by Vaishnavi J Desai

2016: Crucial phase for banking industry in the digital marathon

Jan 27, 2016

2016 will be a critical year for the Indian banking industry as innovative products and strategies have to roll out successfully to drive digitization ahead.n

It’s a no-brainer that banks are the backbone of any economy. They sink or sail with it. And Indian banks are no different.

But what isn’t common knowledge is that this sector has experimented the most with technology. Though riddled with a lot of risk, banking services have steadily moved forward with digitization to offer customers services at their fingertips and laptop screens.

Over the last decade, banks have used technology consistently to change their operational landscape. Core banking platforms have also given banks a strong launch pad to offer digital channel capabilities. Almost all banks today are feverishly building out their online and mobile channel offerings.  ATM deployments have serviced large parts of the Indian hinterland. Internet and mobile banking have seen steady enrollment and adoption.

But are they moving fast and doing enough?

The number of smartphone users have risen. There is a whole new set of customers: New generation millennials. With the Digital India campaign announced in the country, the push to digitization has been major. With all this lined up, 2016 will determine if the Indian banking sector will make it to the finish line on time.

The Healthy Pace of Growth

2016 will definitely bring in good news and set the cash registers ringing, literally.

According to the World Bank bi-annual flagship report Global Economic Prospects, released by PHD Research Bureau, India is expected to accelerate its growth rate to 6.4 percent in FY2016 and 7 percent in FY2017. The Bank reported that this is helped by a sharp slide in inflation to multi-year lows and improving export momentum in line with rising demand from the US, a major trading partner. According to Goldman Sachs, India’s GDP will grow 7.9 percent in 2016-2017.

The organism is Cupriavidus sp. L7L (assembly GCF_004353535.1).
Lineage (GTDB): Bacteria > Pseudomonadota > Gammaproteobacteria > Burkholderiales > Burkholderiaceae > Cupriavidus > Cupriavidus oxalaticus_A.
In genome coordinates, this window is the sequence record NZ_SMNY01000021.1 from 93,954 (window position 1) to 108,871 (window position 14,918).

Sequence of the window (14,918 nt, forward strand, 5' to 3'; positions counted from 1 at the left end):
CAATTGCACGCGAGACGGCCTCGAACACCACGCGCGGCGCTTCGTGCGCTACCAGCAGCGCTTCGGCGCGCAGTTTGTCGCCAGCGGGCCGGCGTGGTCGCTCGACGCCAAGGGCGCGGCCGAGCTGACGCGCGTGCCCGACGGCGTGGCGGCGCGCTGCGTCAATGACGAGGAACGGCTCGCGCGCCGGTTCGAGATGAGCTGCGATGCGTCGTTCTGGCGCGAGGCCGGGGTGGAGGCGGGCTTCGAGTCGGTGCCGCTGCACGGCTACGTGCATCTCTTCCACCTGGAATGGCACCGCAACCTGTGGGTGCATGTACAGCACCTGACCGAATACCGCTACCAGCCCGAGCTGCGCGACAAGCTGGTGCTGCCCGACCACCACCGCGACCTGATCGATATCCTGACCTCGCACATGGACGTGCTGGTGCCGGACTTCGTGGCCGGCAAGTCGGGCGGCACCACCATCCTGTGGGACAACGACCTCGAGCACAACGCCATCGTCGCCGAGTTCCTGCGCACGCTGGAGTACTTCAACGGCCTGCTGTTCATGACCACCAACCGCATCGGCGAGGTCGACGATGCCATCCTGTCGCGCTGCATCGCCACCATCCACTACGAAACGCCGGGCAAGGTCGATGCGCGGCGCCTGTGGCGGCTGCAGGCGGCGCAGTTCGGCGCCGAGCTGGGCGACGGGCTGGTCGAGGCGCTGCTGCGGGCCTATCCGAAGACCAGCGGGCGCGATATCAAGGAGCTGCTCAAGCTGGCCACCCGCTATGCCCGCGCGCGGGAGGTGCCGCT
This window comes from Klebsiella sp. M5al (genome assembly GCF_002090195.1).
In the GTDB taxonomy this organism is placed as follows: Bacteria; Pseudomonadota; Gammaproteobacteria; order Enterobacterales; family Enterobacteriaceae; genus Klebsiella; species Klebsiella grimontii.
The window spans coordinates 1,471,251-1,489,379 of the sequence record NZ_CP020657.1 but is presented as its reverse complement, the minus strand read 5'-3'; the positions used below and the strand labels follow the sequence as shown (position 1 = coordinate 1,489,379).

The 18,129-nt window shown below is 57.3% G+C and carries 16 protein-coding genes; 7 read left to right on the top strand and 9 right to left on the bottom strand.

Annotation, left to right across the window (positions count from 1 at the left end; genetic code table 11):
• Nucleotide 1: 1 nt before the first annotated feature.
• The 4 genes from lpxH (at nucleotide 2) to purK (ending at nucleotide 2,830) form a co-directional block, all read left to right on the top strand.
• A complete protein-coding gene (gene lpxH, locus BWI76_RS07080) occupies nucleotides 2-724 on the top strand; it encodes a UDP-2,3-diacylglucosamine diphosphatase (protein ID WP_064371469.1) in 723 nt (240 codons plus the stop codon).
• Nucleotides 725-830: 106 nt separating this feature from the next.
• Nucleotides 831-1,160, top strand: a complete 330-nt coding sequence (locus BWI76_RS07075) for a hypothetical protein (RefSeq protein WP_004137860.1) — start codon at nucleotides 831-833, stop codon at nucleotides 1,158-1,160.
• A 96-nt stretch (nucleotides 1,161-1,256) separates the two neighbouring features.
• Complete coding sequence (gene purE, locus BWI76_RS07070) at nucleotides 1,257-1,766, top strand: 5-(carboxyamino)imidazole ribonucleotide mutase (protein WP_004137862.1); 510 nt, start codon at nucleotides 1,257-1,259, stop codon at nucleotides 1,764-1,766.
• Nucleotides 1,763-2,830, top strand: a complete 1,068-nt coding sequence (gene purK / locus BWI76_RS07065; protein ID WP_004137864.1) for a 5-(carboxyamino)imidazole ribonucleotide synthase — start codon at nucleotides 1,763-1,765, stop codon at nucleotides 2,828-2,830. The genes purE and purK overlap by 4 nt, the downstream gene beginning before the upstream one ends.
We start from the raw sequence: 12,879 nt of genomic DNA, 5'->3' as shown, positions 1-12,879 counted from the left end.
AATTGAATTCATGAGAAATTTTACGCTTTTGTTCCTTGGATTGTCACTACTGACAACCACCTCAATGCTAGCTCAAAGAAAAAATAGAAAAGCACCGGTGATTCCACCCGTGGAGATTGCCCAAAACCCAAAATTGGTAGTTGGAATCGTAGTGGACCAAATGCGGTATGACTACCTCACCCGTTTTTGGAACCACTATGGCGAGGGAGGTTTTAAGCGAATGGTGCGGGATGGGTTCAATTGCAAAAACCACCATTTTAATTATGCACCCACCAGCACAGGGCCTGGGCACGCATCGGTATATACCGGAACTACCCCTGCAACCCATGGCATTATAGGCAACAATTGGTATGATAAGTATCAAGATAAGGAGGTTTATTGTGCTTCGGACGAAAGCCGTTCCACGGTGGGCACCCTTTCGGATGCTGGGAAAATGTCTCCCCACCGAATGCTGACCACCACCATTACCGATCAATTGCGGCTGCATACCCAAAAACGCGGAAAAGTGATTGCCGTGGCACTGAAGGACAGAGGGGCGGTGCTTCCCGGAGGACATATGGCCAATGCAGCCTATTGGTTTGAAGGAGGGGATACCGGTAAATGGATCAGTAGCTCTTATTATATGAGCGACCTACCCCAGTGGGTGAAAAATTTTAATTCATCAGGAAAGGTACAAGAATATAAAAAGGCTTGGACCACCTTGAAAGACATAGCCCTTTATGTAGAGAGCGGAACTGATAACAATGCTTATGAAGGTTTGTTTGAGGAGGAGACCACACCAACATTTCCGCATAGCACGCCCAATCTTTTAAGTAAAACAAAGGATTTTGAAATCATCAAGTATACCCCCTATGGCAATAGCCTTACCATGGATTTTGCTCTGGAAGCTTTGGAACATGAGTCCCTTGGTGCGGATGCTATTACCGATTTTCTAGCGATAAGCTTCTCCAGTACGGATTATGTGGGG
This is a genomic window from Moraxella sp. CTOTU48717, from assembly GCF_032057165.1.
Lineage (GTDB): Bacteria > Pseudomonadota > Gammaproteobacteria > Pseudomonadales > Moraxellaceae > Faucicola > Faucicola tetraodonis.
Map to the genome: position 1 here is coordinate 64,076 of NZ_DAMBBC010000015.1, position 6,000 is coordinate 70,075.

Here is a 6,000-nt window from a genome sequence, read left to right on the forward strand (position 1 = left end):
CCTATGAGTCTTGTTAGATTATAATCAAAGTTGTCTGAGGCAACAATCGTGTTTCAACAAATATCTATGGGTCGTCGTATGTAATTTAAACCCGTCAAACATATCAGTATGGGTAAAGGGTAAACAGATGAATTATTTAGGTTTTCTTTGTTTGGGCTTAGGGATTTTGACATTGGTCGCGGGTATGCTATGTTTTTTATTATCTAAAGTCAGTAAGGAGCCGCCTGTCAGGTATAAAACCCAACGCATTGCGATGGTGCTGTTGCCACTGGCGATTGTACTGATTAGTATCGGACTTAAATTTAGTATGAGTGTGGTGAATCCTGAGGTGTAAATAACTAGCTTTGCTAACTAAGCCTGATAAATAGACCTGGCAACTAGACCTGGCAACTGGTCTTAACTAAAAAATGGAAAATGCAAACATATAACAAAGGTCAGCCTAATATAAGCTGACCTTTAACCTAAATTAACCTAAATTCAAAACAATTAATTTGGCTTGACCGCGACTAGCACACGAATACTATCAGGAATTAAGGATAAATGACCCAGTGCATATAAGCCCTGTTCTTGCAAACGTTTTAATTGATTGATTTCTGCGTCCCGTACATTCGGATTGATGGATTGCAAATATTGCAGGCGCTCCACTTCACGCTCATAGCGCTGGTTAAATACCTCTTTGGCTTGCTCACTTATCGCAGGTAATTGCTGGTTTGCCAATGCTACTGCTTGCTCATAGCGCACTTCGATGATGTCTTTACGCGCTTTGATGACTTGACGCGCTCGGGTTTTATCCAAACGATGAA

Gartner estimated that end-user spending in 2016 will be $366,673 million. That’s a 3.27 percent increase on last year’s $355,065 million.

Rajesh Kandaswamy, research director, Gartner, suggests that this positive trajectory will continue in 2017 too. The estimated end-user spending in 2017 is $380,408 million, indicating a 3.75 percent rise in two years.

International ratings agency Moody’s Investor Services too revised its outlook on the Indian banking system to stable from negative, suggesting that the operating environment for local banks is improving. The rating agency had maintained a negative outlook on Indian banks since November 2011, reported Livemint.

The CIO community, too, echoes the same positive sentiment of growth in the banking sector.

M.A. Nayagam, GM-IT of Tamilnad Mercantile Bank is of the opinion that banks always have to grow and there is no alternative. Every year the growth varies from 5-20 percent. “2016 will see major growth in the sector and it will range from 18-20 percent,” he says.

Apart from supportive government and regulatory policies, banks are also working on a business model that leverages analytics and social media to improve and customize services for its customers. Nayagam says that these factors will contribute to the growth of the banks in 2016.

This sets the ball rolling for various business and technology opportunities. Established banks can maximize customer value by engaging them through relevant channels and create newer and more innovative revenue streams for banks.

Also read: Digitalization can help banks to reinvent themselves: Anand Bajaj, YES BANK

“Public sector banks will try to focus on retail segment. They then have to improve their customer service leading them to opt for digital channels to compete with the private sector banks,” says Shiv Kumar Bhasin, CTO, State Bank of India.

Mobile Banking Beats Internet Banking